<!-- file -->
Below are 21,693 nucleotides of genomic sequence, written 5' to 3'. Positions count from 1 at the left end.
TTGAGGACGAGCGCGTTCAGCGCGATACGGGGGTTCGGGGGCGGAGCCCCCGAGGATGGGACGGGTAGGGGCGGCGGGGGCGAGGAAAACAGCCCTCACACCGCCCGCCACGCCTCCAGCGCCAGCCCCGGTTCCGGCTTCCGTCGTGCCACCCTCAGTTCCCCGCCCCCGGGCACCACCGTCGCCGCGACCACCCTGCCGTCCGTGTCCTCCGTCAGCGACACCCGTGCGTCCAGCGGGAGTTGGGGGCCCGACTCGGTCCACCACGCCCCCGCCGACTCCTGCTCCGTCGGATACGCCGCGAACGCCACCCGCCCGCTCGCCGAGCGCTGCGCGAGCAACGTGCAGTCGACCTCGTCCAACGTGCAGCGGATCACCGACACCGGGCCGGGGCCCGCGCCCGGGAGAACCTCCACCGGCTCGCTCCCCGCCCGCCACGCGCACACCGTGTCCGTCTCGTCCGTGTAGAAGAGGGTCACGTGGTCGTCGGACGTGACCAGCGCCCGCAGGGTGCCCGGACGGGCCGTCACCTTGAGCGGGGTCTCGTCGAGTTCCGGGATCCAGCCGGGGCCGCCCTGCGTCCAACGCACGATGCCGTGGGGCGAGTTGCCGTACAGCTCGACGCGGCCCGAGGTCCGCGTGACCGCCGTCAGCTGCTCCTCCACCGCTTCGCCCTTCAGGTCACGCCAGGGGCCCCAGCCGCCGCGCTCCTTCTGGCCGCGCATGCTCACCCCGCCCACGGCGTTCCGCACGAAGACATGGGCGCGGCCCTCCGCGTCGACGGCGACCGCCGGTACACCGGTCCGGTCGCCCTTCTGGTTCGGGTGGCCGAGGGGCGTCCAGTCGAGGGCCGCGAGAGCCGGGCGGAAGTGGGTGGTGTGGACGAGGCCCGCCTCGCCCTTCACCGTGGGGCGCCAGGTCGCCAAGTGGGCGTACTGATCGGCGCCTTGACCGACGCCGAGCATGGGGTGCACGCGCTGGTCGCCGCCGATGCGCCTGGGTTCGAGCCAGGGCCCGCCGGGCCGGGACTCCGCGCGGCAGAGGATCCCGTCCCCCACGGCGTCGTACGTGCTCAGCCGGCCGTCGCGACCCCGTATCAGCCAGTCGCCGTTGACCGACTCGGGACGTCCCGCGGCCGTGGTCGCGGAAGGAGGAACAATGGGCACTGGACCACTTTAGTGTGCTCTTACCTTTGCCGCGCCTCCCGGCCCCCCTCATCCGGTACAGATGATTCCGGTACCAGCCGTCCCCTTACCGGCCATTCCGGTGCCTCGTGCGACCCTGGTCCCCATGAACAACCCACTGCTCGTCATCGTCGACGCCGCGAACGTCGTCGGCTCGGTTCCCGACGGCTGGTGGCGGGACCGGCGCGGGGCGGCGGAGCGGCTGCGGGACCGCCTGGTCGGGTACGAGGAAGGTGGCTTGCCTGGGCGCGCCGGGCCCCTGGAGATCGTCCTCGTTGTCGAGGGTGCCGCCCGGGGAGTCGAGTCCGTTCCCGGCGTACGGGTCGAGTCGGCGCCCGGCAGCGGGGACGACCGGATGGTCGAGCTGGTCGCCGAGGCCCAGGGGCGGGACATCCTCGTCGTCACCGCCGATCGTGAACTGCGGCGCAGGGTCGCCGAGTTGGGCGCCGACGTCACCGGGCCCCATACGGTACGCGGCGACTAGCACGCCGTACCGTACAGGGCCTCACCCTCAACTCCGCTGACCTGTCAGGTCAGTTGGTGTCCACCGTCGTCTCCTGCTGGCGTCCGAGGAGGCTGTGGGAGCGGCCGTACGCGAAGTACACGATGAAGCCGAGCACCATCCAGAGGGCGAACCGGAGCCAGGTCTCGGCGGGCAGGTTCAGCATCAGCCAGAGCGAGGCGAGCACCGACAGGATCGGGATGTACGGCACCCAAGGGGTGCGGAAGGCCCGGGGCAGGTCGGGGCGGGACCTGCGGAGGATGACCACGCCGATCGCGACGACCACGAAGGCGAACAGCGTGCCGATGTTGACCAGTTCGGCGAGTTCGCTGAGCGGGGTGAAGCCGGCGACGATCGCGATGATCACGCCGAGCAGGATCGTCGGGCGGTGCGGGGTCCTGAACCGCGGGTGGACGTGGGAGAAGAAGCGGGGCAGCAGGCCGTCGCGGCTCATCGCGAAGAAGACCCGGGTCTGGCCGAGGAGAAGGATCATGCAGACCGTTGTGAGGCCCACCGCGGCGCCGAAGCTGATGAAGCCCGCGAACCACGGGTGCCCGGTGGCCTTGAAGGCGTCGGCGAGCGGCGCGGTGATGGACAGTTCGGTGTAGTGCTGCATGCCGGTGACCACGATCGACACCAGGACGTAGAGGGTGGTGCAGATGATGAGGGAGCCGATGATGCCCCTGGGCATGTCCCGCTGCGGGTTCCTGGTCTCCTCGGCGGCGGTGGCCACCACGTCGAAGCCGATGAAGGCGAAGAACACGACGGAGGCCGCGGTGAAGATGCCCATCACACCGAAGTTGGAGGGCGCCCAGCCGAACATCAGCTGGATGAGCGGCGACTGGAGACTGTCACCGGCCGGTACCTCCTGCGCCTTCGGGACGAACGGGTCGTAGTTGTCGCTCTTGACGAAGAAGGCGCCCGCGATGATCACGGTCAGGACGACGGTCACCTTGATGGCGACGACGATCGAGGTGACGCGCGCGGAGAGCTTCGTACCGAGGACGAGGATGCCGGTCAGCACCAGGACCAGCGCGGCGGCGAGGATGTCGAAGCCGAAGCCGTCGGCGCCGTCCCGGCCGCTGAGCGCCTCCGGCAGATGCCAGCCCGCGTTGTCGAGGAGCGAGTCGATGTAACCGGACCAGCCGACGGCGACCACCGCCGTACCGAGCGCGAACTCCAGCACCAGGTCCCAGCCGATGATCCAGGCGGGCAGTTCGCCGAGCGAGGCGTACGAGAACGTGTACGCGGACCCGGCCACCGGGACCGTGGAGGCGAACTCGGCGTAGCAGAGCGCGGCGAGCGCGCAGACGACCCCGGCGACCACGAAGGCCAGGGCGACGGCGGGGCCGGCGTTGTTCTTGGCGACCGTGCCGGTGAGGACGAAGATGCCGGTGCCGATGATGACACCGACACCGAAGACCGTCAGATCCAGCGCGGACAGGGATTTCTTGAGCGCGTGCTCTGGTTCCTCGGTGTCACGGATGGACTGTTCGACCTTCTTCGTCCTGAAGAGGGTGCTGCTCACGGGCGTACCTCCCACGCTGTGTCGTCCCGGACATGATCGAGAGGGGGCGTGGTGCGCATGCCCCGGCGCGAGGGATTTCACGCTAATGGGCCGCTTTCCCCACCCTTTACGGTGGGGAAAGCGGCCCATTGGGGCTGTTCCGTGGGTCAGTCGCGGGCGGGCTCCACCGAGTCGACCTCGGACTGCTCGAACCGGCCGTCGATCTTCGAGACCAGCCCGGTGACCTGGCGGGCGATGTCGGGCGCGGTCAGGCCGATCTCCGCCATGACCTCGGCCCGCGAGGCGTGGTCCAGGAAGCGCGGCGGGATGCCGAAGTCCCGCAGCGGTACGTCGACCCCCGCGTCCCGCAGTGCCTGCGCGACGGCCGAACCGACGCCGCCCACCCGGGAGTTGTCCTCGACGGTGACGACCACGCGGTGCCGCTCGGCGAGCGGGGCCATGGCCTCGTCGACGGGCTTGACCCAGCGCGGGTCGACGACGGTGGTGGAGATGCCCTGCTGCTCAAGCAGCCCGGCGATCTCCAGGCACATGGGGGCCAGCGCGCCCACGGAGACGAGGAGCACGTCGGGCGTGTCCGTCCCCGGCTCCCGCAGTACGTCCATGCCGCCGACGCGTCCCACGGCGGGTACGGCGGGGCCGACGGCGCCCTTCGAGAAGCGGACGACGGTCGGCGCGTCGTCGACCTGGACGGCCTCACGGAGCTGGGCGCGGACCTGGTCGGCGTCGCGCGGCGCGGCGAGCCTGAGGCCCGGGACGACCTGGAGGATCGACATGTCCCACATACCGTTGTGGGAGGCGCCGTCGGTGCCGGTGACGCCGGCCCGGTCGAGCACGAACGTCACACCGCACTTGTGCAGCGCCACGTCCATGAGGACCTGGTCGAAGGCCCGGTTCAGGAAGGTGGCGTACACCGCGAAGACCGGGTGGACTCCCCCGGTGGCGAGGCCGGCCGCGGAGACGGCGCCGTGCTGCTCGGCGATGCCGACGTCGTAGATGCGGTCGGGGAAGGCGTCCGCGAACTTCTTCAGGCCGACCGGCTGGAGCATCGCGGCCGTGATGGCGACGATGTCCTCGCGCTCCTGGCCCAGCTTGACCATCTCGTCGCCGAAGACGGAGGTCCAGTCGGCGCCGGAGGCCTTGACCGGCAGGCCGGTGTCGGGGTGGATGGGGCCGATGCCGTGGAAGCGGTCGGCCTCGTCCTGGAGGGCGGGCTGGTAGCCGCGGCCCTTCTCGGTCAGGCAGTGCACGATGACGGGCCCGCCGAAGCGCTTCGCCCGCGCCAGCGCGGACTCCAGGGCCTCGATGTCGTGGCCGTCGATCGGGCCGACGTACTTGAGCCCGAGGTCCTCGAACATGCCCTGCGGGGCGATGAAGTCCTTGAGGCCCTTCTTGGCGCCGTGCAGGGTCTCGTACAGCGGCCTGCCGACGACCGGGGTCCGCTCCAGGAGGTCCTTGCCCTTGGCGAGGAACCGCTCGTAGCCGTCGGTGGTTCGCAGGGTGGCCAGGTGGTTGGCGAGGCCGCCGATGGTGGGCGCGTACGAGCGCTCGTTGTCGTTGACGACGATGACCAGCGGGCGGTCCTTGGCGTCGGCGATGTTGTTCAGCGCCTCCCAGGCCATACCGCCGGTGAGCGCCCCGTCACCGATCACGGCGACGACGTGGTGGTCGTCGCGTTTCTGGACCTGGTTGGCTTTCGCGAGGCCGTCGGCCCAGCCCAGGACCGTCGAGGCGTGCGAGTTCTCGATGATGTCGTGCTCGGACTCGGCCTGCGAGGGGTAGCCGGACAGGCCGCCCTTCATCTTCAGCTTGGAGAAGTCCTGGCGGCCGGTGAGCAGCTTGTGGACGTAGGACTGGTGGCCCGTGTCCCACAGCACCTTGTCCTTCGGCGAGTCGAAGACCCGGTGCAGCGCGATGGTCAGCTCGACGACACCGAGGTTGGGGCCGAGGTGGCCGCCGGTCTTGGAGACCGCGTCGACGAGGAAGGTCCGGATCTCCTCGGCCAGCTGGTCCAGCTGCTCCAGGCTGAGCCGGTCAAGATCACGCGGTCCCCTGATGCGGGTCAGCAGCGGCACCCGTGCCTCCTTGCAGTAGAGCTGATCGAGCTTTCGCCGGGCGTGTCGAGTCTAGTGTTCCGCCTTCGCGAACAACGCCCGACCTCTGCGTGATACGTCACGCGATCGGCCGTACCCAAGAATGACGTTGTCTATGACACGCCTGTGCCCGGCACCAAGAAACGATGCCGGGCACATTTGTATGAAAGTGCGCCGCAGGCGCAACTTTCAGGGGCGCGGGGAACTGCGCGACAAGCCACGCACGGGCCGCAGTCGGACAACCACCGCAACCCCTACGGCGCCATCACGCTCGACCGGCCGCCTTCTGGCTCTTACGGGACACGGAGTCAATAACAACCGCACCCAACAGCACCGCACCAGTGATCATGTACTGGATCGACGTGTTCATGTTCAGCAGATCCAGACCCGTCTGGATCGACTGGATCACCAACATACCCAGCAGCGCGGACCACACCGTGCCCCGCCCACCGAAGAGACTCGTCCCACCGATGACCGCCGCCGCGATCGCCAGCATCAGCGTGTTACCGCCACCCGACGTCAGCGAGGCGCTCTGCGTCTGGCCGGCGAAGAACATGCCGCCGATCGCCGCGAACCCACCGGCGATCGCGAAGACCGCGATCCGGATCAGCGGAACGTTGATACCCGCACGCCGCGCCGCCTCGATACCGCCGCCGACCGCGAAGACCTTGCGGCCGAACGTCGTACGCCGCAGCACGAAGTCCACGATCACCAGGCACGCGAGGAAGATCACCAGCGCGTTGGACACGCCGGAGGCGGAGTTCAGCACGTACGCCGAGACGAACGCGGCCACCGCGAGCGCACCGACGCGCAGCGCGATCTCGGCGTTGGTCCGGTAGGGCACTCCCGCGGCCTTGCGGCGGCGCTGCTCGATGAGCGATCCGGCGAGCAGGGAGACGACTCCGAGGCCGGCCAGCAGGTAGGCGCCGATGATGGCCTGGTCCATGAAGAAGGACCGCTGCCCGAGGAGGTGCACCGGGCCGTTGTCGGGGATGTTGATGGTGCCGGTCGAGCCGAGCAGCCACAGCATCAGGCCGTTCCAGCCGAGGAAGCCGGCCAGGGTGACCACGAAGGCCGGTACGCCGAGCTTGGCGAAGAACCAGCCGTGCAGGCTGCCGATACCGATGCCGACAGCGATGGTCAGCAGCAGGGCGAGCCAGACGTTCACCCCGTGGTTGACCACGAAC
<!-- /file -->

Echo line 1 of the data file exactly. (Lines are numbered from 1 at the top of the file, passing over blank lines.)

Below are 21,693 nucleotides of genomic sequence, written 5' to 3'. Positions count from 1 at the left end.